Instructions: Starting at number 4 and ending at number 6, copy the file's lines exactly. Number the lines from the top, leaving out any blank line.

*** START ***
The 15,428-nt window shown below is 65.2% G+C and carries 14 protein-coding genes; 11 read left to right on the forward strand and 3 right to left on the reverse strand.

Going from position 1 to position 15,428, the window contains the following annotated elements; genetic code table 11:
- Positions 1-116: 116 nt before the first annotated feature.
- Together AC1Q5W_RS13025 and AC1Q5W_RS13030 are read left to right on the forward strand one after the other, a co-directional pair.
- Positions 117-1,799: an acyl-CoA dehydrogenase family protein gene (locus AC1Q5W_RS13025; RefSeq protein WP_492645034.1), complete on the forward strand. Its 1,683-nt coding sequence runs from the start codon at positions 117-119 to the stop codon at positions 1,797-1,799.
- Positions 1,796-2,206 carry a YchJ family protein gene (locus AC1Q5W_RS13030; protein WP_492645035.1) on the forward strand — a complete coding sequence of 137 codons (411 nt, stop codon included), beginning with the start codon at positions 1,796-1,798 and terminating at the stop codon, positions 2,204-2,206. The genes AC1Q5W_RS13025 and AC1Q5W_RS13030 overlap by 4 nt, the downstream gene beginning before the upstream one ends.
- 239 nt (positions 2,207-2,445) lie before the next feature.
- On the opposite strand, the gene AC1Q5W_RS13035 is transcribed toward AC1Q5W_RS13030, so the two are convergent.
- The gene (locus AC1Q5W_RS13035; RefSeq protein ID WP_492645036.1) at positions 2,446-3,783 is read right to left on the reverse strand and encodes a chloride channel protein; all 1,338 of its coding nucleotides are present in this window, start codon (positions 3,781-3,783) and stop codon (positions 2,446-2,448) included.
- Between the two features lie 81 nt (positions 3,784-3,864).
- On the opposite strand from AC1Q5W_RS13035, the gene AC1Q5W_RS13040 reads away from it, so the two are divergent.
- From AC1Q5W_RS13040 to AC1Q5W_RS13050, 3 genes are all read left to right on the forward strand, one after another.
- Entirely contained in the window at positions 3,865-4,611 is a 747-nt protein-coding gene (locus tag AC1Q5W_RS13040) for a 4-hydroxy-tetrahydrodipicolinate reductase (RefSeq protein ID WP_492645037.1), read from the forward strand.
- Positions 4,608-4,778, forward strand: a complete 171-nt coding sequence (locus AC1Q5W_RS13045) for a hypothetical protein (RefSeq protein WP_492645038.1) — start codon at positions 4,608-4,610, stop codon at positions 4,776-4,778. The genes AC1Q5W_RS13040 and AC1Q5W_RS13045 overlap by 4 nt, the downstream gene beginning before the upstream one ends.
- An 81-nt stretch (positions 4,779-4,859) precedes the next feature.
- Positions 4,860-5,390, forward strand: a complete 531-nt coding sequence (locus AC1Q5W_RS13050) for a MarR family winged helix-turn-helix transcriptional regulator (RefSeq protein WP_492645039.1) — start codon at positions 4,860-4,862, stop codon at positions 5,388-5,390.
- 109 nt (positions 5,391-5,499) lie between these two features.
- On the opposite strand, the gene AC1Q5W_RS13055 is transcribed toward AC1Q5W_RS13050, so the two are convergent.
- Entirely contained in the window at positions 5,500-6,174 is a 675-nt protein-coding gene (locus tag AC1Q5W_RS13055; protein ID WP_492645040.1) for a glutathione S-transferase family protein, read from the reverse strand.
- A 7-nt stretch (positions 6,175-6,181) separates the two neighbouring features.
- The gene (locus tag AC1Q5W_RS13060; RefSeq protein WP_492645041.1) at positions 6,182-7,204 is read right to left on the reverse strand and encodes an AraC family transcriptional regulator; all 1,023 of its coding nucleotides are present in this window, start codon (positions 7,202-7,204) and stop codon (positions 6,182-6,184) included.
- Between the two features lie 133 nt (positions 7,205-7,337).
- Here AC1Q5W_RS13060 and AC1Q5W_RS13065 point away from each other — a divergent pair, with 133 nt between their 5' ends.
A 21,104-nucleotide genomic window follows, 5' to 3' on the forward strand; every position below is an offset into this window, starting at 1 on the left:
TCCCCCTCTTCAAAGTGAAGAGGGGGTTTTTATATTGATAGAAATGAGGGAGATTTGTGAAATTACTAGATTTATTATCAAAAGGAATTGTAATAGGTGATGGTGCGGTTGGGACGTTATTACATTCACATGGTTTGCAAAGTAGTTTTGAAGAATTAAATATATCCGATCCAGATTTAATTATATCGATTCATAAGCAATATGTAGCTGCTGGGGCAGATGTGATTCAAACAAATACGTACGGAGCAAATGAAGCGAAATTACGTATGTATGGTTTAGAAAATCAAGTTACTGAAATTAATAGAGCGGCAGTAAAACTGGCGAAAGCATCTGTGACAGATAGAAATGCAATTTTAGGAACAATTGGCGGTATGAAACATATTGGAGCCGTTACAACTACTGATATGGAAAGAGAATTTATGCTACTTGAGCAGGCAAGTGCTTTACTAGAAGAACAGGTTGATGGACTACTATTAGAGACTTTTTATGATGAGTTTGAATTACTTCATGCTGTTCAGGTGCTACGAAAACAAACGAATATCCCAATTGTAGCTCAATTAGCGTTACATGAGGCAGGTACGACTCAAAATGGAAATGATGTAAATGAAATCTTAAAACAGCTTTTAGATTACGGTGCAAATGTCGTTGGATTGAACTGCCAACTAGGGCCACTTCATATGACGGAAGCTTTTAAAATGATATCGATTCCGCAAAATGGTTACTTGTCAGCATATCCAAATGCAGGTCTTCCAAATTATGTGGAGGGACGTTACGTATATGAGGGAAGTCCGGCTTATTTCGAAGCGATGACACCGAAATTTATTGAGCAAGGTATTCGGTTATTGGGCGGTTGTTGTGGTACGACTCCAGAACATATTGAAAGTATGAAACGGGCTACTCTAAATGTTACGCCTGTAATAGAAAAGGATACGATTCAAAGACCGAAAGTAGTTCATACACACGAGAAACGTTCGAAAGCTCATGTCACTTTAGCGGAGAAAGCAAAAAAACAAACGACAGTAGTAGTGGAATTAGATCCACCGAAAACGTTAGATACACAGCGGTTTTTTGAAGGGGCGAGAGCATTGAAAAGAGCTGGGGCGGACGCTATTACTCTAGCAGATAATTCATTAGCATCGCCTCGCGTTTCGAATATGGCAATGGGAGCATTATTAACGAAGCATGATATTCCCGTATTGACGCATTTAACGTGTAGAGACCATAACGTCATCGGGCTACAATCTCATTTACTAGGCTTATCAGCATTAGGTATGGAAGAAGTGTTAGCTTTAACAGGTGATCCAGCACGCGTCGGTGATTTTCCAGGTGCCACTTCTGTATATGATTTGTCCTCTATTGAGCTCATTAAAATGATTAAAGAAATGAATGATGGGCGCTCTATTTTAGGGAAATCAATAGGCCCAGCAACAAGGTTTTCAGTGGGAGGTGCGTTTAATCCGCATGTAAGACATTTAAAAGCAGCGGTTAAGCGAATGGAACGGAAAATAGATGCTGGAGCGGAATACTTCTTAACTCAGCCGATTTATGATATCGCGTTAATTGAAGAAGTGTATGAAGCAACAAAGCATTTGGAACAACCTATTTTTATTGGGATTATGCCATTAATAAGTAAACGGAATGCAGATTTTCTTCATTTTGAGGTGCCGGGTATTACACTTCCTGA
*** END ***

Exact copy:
- Together AC1Q5W_RS13025 and AC1Q5W_RS13030 are read left to right on the forward strand one after the other, a co-directional pair.
- Positions 117-1,799: an acyl-CoA dehydrogenase family protein gene (locus AC1Q5W_RS13025; RefSeq protein WP_492645034.1), complete on the forward strand. Its 1,683-nt coding sequence runs from the start codon at positions 117-119 to the stop codon at positions 1,797-1,799.
- Positions 1,796-2,206 carry a YchJ family protein gene (locus AC1Q5W_RS13030; protein WP_492645035.1) on the forward strand — a complete coding sequence of 137 codons (411 nt, stop codon included), beginning with the start codon at positions 1,796-1,798 and terminating at the stop codon, positions 2,204-2,206. The genes AC1Q5W_RS13025 and AC1Q5W_RS13030 overlap by 4 nt, the downstream gene beginning before the upstream one ends.